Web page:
Databases are one thing in the modern development environments without which the world will come to a halt. Right from the small web applications which manage your to-do lists to those like Amazon, databases give them the life, the dynamism which drives the world 2.0 and beyond. QCubed
is one framework which takes care of handling databases a whole lot. Yeah, of course you have to create the tables and set them up yourself. QCubed is a development framework after all, not a frontend
to your DBMS! But there are a lot of thing which you do not have to worry about as long as you are with QCubed. We will talk about all of them in detail, later on. For now, we will introduce you to the wonders. Let's begin.
If you have been to Computer classes in your college days, chances are you are familiar with this term. The SQL (Structured Query Language) is the language in which you ask your database to insert, select, update and delete data from the tables you want according to the filters you set. But that is not easy to work with when you have tables with large numbers of attributes. QCubed makes sure that all the tables are treated as classes and the entries (the rows) are objects. It uses code generation to make sure that you do not have to mess with the queries. Instead, create an object of the class to which a table corresponds and you have all the insertion, deletion, selection and update functions made ready for you. Impressive huh? Some people might complain that there are better ways than code generation for the sake of saving disk space on the server. Some might love to have a framework which does all that dynamically. However, as the history of computing goes, there is always a performance-memory trade off. QCubed chooses to sacrifice a little bit of more space to allow better CPU utilization.
MySQL is great and so is PostgreSQL or Oracle or even MS SQL Server. Let us say you created an application utilizing MySQL but now you want to use PostgreSQL's features and the integrity it provides to data. Stuck? No. You would not be with QCubed. The SQL syntax of MySQL is quite different from that of PostgreSQL but since you do not have to write SQL queries for the databases, there is no reason to be afraid. Just convert your database from MySQL to PostgreSQL (well, there are a lot of conversion tools available, and the command line can work well enough too with some gray matter) and change the settings in configuration.inc.php file to point to the new database and you are good to go. Now that is is insanely easy. Oh, and yes, if you want to practice the old school lessons of SQL, you can do that as well, QCubed does allow you to write your own custom queries. Well, we think it is an important thing to tell that because querying databases with QCubed is just so addictive and easy that one might forget SQL. Completely!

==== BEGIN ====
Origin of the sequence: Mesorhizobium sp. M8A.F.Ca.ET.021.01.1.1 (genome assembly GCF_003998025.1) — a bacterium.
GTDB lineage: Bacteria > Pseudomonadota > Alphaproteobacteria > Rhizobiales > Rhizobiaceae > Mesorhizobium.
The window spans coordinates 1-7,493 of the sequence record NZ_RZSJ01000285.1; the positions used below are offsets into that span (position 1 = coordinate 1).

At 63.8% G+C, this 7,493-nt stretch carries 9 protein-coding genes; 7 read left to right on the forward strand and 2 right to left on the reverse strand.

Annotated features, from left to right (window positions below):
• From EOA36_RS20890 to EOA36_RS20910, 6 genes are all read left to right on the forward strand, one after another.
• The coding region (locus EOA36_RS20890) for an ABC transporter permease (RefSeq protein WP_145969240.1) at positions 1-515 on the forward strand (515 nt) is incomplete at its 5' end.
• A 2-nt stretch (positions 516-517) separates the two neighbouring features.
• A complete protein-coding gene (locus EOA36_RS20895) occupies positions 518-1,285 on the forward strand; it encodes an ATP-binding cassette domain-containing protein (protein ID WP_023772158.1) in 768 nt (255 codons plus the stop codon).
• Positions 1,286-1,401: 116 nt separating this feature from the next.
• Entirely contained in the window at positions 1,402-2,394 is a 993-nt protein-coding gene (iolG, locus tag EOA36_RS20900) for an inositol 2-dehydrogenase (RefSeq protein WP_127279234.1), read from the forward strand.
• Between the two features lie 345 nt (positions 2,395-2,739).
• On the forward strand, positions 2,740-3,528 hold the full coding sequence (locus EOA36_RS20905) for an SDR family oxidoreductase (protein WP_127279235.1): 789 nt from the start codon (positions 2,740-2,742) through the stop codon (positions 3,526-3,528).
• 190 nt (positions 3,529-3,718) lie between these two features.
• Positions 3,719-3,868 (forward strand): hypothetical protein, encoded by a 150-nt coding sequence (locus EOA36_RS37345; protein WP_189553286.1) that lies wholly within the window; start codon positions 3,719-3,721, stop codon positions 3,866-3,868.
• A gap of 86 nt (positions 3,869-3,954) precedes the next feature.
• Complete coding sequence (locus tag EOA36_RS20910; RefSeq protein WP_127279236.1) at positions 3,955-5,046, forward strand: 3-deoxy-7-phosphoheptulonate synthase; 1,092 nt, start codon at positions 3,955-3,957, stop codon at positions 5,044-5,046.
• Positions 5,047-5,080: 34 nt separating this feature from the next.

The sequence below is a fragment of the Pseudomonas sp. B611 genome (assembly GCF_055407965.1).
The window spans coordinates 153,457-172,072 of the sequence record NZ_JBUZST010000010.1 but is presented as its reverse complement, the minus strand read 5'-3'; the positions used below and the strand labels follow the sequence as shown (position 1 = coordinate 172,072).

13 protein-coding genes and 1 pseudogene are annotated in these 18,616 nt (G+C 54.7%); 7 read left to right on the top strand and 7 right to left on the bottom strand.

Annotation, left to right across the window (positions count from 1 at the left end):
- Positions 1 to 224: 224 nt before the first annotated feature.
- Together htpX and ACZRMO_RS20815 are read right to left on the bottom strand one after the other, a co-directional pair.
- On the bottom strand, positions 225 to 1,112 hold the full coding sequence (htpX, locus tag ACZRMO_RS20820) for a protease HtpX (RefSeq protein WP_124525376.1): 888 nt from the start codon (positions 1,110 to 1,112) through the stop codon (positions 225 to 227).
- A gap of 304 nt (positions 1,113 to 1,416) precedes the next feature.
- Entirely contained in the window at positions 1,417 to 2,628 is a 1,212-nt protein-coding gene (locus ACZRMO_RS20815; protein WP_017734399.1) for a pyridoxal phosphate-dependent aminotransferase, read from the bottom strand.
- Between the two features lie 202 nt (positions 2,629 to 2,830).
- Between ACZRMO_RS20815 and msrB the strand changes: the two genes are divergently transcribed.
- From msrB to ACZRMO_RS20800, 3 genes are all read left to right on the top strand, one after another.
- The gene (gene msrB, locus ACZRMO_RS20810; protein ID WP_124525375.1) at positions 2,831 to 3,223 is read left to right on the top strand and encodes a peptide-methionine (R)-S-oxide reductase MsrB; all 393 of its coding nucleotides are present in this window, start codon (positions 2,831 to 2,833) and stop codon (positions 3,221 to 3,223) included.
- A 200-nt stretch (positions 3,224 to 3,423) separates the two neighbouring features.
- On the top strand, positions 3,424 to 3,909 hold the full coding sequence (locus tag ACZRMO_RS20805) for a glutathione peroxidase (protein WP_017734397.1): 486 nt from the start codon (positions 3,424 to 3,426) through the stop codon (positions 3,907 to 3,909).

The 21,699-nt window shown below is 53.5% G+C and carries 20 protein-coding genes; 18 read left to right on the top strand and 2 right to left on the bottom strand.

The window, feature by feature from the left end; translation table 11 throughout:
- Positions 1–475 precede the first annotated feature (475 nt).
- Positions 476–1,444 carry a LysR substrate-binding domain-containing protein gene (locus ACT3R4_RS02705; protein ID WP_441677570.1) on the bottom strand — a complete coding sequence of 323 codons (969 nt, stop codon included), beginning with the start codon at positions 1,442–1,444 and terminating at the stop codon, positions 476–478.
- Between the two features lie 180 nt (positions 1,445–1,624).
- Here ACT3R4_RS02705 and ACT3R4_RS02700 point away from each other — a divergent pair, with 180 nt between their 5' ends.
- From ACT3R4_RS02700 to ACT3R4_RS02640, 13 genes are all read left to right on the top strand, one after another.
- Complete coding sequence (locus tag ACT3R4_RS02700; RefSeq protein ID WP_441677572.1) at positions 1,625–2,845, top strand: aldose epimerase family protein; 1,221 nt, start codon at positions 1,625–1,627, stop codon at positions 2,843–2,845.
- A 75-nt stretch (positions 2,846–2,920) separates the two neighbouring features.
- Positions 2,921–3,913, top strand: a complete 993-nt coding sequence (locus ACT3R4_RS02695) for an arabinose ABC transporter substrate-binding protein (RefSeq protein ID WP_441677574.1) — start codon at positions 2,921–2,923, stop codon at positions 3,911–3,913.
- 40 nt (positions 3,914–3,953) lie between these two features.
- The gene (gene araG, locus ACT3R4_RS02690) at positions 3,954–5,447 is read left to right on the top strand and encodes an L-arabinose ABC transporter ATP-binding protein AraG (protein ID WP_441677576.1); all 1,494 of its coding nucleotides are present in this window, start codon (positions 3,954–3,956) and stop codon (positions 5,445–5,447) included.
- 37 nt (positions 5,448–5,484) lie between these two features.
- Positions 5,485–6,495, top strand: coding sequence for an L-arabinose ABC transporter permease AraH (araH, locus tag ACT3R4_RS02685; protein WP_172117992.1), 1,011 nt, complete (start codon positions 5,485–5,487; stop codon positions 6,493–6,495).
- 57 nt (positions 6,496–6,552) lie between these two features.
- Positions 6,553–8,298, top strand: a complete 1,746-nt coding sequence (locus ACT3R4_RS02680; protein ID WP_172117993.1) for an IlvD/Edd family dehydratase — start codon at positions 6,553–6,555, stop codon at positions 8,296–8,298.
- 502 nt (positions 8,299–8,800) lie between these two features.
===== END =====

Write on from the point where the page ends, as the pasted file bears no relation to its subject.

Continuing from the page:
So you have set up everything but there are times when one database is not sufficient enough. You might want to have a separate database to handle the payments whose tables you do not want to mess up with the database your web application uses normally to create the pages. Do not worry. QCubed will allow you to declare any number of additional databases you want to add. All you have to do is to make sure that you have selected the right database before you query (well, most of the time you don't have to even worry about that). Depending on what you want to do in your web application, this can be immensely useful.
There are a whole lot of other things you can do with QCubed for handling your databases the right way. But that is something huge and we better learn it in detail, later. The things such as querying the databases, using relationships, indexes and foreign keys, many to many relationships, applying custom logics into database handler classes (and more) are very interesting topics and we are going to examine them in detail in the coming pages.